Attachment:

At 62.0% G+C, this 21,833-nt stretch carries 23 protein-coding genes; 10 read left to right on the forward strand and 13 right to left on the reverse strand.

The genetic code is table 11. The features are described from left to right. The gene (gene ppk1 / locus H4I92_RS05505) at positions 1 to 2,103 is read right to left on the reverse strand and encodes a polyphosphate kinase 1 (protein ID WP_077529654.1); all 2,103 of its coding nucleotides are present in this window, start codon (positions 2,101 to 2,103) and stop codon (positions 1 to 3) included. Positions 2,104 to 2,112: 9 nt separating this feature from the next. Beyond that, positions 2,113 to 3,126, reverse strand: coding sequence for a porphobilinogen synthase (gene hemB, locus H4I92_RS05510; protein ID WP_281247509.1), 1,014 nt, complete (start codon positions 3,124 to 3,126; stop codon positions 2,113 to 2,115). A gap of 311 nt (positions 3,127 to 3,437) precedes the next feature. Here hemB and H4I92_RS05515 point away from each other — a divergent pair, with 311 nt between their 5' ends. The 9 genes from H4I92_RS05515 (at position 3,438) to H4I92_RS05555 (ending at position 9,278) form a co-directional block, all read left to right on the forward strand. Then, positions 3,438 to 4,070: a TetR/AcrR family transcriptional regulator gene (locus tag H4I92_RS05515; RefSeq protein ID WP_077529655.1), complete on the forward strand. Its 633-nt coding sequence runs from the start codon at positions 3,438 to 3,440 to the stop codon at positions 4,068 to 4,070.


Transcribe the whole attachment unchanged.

At 62.0% G+C, this 21,833-nt stretch carries 23 protein-coding genes; 10 read left to right on the forward strand and 13 right to left on the reverse strand.

The genetic code is table 11. The features are described from left to right. The gene (gene ppk1 / locus H4I92_RS05505) at positions 1 to 2,103 is read right to left on the reverse strand and encodes a polyphosphate kinase 1 (protein ID WP_077529654.1); all 2,103 of its coding nucleotides are present in this window, start codon (positions 2,101 to 2,103) and stop codon (positions 1 to 3) included. Positions 2,104 to 2,112: 9 nt separating this feature from the next. Beyond that, positions 2,113 to 3,126, reverse strand: coding sequence for a porphobilinogen synthase (gene hemB, locus H4I92_RS05510; protein ID WP_281247509.1), 1,014 nt, complete (start codon positions 3,124 to 3,126; stop codon positions 2,113 to 2,115). A gap of 311 nt (positions 3,127 to 3,437) precedes the next feature. Here hemB and H4I92_RS05515 point away from each other — a divergent pair, with 311 nt between their 5' ends. The 9 genes from H4I92_RS05515 (at position 3,438) to H4I92_RS05555 (ending at position 9,278) form a co-directional block, all read left to right on the forward strand. Then, positions 3,438 to 4,070: a TetR/AcrR family transcriptional regulator gene (locus tag H4I92_RS05515; RefSeq protein ID WP_077529655.1), complete on the forward strand. Its 633-nt coding sequence runs from the start codon at positions 3,438 to 3,440 to the stop codon at positions 4,068 to 4,070.